Lord Mayo (1)
X:2 T:Lord Mayo  M:C L:1/8 R:Air Q:"Slow" S:O'Farrell - Pocket Companion, vol. III (c. 1808) Z:AK/Fiddler's Companion K:Amin E | A>GA>B e2 dB | e>dB>A GA/G/ E2 | A>GA>B Te2 d>B | e>dB>A A3 :| g>eg>a b2 ag | egd(B/A/) GA/G/ E2 | g>eg>a b2 ag | e>d e2 (ab) a2 | gega b2 ag | egd(B/A/) GA/G/ E2 | A>GA>B Te2 dB | e>dBA A3 ||
LORD MAYO  (Tiarna Mhaigh Eo). AKA and see "Mrs. Gordon’s Favorite." Irish, Air or March (4/4 time). A Dorian (most versons): G Dorian (Heymann, O'Farrell). Standard tuning (fiddle). AB (Heymann): AAB (Johnson): AA'B (Carlin): AABB (O'Farrell): AABB' (Brody, Tubridy). O'Farrell (c. 1806) directs "Slow". The composition of words (and perhaps music, also) to this march is credited to David Murphy (Dáithi Ó Murchadha), a harper whose patron was Lord Mayo (Theobald Bourke, 1681–1741, of Castlebar, County Mayo), but who in the course of his career incurred the wrath of the greatest harper of the time, Turlough O'Carolan, who complained of his "lofty impudence." Murphy had the temerity to publicly disparage O'Carolan's music as "bones without beef," and when the blind harper found Murphy in an ale house in Castleblaney he soundly thrashed him, shouting "Put beef to that air, you puppy!" "Murphy had a great opinion of himself, because he once played before King Louis XIV of France. This made him conceited, and his behaviour to his colleagues was such that they heartily disliked him. One day, Murphy came into the inn where Carolan was, and said that Carolan's tunes were like bones without beef. 'Damn me' says Carolan, 'But I'll compose a tune before I quit you, and you may put what beef you please on the bones ot it'. With that he seized Murphy by the hair of the head, dragged and kicked him through the room unmercifully, during which time Murphy's screeches could be heard at a great distance: Carolan saying to him while he was roaring 'put beef to that air, you puppy'. And it's likely according to the account, that if it were not through some interference he would not leave a drop (of blood) in Murphy'" (Grainne Yeats, Complete Collection..., p. 5). "Lord Mayo" is found in both air and march versions, derived from Murphy's song.
Francis O'Neill (Irish Minstrels and Musicians, 1913) relates this story concerning the origins of "Lord Mayo":
David Murphy undoubtedly a man of genius, who had been taken under the protection of Lord Mayo through benevolent motives, incurred his patron's displeasure by some misconduct. Anxious to propitiate his Lordship, Murphy consulted a friend, Capt. Finn, of Boyle, Roscommon. The latter suggested that an ode expressive of his patron's praise, and his own penitence, would be the most likely to bring about the desired reconciliation. The result was in the words of the learned Charles O'Conor, "the birth of one of the finest productions for sentiment and harmony, that ever did honor to any county.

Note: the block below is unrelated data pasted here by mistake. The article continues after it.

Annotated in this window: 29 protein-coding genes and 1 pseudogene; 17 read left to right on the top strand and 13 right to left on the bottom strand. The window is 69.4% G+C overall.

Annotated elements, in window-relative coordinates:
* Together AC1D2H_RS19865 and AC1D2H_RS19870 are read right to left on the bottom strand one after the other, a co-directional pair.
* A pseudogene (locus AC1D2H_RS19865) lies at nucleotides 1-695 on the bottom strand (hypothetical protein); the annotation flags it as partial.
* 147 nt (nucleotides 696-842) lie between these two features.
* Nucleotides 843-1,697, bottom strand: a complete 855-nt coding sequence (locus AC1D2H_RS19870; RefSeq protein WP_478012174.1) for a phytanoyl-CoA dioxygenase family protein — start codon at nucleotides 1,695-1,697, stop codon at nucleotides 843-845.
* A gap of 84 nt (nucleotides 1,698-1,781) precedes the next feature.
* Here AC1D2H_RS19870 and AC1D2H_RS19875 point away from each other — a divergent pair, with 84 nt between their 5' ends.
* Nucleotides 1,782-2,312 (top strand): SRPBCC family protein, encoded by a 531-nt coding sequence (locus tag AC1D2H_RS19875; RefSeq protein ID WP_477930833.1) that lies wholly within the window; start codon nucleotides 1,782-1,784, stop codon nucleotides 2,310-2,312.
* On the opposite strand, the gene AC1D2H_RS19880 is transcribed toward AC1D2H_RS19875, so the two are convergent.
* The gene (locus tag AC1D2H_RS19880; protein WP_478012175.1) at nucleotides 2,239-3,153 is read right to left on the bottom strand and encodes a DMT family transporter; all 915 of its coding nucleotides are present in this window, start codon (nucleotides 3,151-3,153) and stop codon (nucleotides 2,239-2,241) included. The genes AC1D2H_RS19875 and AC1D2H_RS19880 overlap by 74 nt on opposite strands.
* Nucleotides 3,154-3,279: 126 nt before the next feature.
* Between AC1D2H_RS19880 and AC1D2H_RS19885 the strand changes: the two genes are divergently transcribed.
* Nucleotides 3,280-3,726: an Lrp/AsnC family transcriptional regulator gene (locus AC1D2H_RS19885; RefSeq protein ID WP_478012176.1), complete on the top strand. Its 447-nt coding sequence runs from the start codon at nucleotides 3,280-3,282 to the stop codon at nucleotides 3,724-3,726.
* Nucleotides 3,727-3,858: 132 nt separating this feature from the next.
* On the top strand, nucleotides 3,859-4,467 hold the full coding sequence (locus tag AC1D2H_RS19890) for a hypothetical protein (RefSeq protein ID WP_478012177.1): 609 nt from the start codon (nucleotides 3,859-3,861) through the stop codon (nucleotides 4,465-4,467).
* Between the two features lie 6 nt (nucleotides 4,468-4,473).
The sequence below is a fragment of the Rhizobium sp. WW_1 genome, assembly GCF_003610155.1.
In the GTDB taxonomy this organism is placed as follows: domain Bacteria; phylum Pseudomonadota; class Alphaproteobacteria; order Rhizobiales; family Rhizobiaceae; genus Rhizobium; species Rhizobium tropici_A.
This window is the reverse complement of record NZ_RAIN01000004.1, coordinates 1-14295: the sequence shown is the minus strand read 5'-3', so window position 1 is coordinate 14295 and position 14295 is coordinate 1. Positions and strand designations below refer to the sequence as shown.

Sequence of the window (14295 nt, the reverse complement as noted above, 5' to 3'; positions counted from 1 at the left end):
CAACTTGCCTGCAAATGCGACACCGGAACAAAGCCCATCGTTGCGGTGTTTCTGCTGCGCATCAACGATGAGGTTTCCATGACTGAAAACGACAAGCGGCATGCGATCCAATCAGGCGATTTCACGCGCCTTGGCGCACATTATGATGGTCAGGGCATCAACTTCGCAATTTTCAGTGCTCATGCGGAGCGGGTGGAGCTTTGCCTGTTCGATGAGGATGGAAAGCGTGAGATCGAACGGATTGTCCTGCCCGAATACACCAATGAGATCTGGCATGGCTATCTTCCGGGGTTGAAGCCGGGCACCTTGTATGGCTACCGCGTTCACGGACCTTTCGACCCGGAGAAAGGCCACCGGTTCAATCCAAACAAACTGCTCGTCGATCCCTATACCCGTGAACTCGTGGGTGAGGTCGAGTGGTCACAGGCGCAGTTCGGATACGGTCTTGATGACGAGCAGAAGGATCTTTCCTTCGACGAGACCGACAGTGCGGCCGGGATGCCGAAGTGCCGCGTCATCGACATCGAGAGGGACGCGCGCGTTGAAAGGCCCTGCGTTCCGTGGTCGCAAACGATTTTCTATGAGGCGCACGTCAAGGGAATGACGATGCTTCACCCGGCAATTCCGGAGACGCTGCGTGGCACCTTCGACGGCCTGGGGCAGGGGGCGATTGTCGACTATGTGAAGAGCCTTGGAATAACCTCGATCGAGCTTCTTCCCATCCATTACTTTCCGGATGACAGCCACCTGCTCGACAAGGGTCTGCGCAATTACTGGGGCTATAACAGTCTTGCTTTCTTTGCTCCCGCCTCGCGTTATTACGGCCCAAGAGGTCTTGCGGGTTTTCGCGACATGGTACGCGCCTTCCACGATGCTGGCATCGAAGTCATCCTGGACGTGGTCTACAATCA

Apprehensive that the most humble advances would not soften his Lordship's resentment, Murphy concealed himself after nightfall in Lord Mayo's hall on Christmas Eve, and at an auspicious moment poured forth his very soul in words and music, conjuring him by the birth of the Prince of Peace, to grant him forgiveness in a strain of the finest and most natural pathos that ever distilled from the pen of man.
Versions of the melody appear in print by John and William Neal (Dublin, 1726), O'Farrell (1808), and Edward Bunting (1809). Bunting and a few others attribute the air itself to harper Thady Keenan, though by what authority is unknown. The great Irish collector included the tune twice in his manuscripts, taken down from the blind harper Arthur O'Neill; his first published version of the tune was in his second collection of 1809 where it appears as the song "Inspiring fount of cheering wine." The first appearance of "Lord Mayo" in print, however, appears to be in Walker's Historical Memoirs of the Irish Bards, published in 1786, republished in 1818. It is similar to the Bunting version. County Cork Church of Ireland cleric and uilleann piper James Goodman also entered it into vol. 4 (p. 23) of his mid-19th century music manuscript collections.
Philippe Varlet finds the earliest recorded version to be on an Edison cylinder from c. 1901–4 by James Early and John McFadden (reissued mistakenly as by Patsy Tuohey on a Skylark cassette). Early and McFadden were members of the Chicago Irish Club and important contributors to Francis O'Neill's Music of Ireland.
See also the Scottish variant printed by the Gows (1817) called "Mrs. Gordon’s Favorite." There is an interesting musical connection with the line of Bourke. Theobald, 6th Viscount Mayo, had a daughter, the Hon. Bridget Bourke who married an impecunious country squire named John Barnaby Gunning. Two of their children, Maria and Elizabeth, were great beauties who advanced to the London stage and married English noblemen-see notes for the tune "Miss Gunning's Fancy (Reel)" for more.